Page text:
Stock index futures pointed to a lower open on Wall Street on Friday, with futures for the S&P 500 down 1.11 percent, Dow Jones futures down 0.2 percent and Nasdaq 100 futures down 0.24 percent at 5:22 a.m. EDT.

The Nikkei average <.N225> slipped 0.6 percent on Friday while European stocks were down 1 percent in morning trade, reversing a two-day tentative rally, as President Barack Obama's jobs package was met with skepticism, with investors waiting to see if Republicans would back the plan.

China's inflation pulled back in August from a three-year high while economic activity slowed, underlining expectations the central bank can hold off on further tightening of monetary policy in the face of a global economic slowdown.

G7 finance chiefs meet on Friday under heavy pressure to take action to revive flagging economic growth in rich nations and calm the biggest confidence crisis in financial markets since the global credit crunch.

Bank of America Corp officials have discussed slashing roughly 40,000 jobs during the first wave of a restructuring, the Wall Street Journal said, citing people familiar with the plans. The restructuring aims to reduce the bank's workforce of 280,000 over a period of years, the Journal said.

Investors pulled an estimated net $13.3 billion out of U.S. equity funds in the holiday-shortened week ended September 7, with most of the outflow via one exchange traded fund, data from Thomson Reuters' Lipper showed on Thursday.

SAP AG agreed to plead guilty to unspecified charges in a criminal case involving unauthorized access to computers maintained by software rival Oracle Corp , according to a court filing.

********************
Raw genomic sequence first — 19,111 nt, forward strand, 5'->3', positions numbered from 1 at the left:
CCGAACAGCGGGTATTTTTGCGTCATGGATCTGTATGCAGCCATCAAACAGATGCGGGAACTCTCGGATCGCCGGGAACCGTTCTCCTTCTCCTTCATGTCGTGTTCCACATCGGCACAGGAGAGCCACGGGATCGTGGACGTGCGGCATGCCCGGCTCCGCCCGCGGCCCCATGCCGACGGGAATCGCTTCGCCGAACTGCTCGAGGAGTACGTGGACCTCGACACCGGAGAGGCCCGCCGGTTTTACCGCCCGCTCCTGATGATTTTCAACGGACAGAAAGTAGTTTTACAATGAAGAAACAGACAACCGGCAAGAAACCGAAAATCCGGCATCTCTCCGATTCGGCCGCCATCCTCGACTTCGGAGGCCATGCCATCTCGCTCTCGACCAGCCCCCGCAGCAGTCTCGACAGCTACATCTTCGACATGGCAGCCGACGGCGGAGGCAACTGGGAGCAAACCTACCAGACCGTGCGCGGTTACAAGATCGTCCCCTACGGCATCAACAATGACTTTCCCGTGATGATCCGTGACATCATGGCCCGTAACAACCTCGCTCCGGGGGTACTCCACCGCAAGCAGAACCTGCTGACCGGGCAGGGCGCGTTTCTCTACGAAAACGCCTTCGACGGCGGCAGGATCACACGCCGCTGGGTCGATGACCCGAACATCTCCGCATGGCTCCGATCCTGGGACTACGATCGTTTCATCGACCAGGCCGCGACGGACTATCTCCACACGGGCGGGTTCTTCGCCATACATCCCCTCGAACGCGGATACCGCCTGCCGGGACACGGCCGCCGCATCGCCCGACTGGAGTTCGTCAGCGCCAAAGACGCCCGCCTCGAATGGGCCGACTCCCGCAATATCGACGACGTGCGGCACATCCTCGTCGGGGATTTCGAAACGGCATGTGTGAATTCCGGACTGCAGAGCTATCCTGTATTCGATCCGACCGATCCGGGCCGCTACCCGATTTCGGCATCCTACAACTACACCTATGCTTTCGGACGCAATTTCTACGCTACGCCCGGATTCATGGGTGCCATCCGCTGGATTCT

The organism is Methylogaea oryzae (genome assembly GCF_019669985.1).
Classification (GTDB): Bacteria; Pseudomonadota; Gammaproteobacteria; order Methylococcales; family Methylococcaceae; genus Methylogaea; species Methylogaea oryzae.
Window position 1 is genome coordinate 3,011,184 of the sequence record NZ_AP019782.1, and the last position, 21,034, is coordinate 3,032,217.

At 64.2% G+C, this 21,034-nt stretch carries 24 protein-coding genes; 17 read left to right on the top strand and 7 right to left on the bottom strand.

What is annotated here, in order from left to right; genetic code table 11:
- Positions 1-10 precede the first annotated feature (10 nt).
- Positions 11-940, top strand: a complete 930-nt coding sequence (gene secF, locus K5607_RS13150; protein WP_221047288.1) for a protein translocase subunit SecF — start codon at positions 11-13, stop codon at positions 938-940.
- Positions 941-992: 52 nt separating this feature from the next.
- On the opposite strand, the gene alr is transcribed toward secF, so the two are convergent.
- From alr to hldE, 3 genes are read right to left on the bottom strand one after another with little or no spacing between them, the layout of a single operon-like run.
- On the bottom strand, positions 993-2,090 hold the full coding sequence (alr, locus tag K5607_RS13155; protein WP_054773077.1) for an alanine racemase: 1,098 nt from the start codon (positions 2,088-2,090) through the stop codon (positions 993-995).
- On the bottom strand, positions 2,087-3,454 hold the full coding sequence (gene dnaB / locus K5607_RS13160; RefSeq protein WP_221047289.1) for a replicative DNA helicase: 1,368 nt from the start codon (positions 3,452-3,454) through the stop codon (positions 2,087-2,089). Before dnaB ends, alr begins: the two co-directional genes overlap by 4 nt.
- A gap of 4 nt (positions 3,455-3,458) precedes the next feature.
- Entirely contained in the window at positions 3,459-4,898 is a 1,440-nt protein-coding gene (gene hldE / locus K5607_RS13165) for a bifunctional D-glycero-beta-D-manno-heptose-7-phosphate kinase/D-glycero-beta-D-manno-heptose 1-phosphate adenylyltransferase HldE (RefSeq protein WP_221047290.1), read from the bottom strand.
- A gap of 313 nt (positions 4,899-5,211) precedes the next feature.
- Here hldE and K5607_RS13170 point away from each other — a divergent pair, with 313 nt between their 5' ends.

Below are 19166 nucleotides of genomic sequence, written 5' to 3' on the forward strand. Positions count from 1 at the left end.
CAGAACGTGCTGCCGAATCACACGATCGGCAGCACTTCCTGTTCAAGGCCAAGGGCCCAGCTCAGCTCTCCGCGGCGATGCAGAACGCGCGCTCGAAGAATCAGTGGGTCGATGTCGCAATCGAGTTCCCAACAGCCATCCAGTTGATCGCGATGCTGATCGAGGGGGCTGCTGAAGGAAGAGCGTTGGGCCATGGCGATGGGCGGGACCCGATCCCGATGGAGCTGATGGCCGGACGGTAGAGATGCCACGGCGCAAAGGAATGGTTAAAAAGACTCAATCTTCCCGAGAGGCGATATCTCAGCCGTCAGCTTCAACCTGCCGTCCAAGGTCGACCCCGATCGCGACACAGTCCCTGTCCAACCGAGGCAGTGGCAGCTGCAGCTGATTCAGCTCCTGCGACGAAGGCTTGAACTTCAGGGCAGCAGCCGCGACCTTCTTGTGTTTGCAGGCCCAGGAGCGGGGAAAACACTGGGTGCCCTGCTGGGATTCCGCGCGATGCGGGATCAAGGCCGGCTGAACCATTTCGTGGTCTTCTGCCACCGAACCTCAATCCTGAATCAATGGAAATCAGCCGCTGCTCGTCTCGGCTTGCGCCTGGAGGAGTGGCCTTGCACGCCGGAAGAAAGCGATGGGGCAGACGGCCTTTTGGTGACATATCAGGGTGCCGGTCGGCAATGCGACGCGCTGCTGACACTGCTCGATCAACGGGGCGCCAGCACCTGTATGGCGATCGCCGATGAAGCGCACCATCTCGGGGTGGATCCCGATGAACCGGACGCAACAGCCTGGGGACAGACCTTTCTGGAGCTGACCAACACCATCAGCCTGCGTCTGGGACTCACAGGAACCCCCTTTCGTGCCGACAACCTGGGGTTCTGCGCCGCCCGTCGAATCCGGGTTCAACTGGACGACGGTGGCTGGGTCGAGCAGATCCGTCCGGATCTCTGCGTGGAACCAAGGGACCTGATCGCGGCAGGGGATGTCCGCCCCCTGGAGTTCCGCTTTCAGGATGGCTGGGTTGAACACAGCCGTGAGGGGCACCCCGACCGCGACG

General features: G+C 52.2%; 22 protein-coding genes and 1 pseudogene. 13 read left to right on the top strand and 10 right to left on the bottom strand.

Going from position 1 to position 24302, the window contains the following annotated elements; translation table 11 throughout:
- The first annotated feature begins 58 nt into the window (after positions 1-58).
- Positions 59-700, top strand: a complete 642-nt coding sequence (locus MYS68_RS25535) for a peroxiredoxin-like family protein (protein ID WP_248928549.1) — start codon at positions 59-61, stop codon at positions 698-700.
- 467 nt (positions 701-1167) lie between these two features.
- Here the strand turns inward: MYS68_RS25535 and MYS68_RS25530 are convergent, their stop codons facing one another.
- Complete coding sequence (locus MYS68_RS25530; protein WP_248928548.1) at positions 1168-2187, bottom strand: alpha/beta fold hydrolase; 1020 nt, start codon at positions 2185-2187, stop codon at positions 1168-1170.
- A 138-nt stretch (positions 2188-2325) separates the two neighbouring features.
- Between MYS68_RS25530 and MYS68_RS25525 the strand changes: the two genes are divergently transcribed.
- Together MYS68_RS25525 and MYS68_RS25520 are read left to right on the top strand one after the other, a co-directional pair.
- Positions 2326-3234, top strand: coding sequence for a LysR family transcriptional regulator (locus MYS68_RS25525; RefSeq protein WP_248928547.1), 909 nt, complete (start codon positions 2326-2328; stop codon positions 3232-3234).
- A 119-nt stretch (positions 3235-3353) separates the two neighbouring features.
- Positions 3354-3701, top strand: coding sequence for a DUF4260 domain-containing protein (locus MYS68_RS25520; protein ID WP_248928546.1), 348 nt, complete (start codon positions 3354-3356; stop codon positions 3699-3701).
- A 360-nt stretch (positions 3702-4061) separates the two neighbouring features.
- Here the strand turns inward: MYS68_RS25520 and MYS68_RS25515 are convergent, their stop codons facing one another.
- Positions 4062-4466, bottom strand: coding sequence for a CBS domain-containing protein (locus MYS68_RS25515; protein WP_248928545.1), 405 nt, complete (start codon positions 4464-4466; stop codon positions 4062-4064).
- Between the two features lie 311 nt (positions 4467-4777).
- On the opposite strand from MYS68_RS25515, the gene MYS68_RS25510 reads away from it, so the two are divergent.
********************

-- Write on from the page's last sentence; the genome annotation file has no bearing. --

TSMC <2330.TW>, the world's biggest contract chip maker, said on Friday that sales in August rose 1.5 percent from a year earlier.

Car sales in China rose 7.3 percent in August from a year earlier, rebounding steadily from a decline in May as Nissan Motor <7201.T> and its peers resumed production at home and eased a crunch in parts supplies at their China car ventures. The market was expected to continue its uptrend in September and October, the traditional peak auto-selling season.

U.S. stocks closed sharply lower on Thursday after Federal Reserve Chairman Ben Bernanke gave no indications of new stimulus measures to boost the flagging economy in a keenly awaited speech.

The Dow Jones industrial average <.DJI> dropped 119.05 points, or 1.04 percent, to 11,295.81. The Standard & Poor's 500 Index <.SPX> fell 12.72 points, or 1.06 percent, to 1,185.90. The Nasdaq Composite Index <.IXIC> lost 19.80 points, or 0.78 percent, to 2,529.14.

(Reporting by Blaise Robinson; Editing by Mike Nesbit)